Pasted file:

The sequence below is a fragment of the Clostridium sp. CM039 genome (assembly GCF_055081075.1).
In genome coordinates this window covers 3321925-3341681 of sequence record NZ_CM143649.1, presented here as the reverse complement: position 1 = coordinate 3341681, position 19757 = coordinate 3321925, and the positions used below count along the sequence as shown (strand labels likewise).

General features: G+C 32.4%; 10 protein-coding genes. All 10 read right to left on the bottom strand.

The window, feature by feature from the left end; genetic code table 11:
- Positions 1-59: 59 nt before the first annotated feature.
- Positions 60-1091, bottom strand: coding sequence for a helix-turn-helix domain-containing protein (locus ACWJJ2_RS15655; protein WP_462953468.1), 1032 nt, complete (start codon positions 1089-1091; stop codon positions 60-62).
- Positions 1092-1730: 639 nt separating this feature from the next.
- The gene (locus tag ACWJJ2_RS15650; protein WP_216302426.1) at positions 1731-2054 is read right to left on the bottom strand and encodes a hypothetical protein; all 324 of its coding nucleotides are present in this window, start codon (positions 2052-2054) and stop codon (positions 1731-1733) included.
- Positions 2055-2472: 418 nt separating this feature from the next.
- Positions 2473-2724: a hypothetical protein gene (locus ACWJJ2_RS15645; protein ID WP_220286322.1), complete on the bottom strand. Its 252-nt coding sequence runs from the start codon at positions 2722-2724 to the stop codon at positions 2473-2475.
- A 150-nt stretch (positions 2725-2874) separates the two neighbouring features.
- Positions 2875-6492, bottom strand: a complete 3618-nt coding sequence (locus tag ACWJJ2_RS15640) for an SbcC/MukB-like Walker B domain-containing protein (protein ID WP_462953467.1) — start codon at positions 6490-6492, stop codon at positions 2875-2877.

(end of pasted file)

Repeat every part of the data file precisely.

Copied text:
The sequence below is a fragment of the Clostridium sp. CM039 genome (assembly GCF_055081075.1).
In genome coordinates this window covers 3321925-3341681 of sequence record NZ_CM143649.1, presented here as the reverse complement: position 1 = coordinate 3341681, position 19757 = coordinate 3321925, and the positions used below count along the sequence as shown (strand labels likewise).

General features: G+C 32.4%; 10 protein-coding genes. All 10 read right to left on the bottom strand.

The window, feature by feature from the left end; genetic code table 11:
- Positions 1-59: 59 nt before the first annotated feature.
- Positions 60-1091, bottom strand: coding sequence for a helix-turn-helix domain-containing protein (locus ACWJJ2_RS15655; protein WP_462953468.1), 1032 nt, complete (start codon positions 1089-1091; stop codon positions 60-62).
- Positions 1092-1730: 639 nt separating this feature from the next.
- The gene (locus tag ACWJJ2_RS15650; protein WP_216302426.1) at positions 1731-2054 is read right to left on the bottom strand and encodes a hypothetical protein; all 324 of its coding nucleotides are present in this window, start codon (positions 2052-2054) and stop codon (positions 1731-1733) included.
- Positions 2055-2472: 418 nt separating this feature from the next.
- Positions 2473-2724: a hypothetical protein gene (locus ACWJJ2_RS15645; protein ID WP_220286322.1), complete on the bottom strand. Its 252-nt coding sequence runs from the start codon at positions 2722-2724 to the stop codon at positions 2473-2475.
- A 150-nt stretch (positions 2725-2874) separates the two neighbouring features.
- Positions 2875-6492, bottom strand: a complete 3618-nt coding sequence (locus tag ACWJJ2_RS15640) for an SbcC/MukB-like Walker B domain-containing protein (protein ID WP_462953467.1) — start codon at positions 6490-6492, stop codon at positions 2875-2877.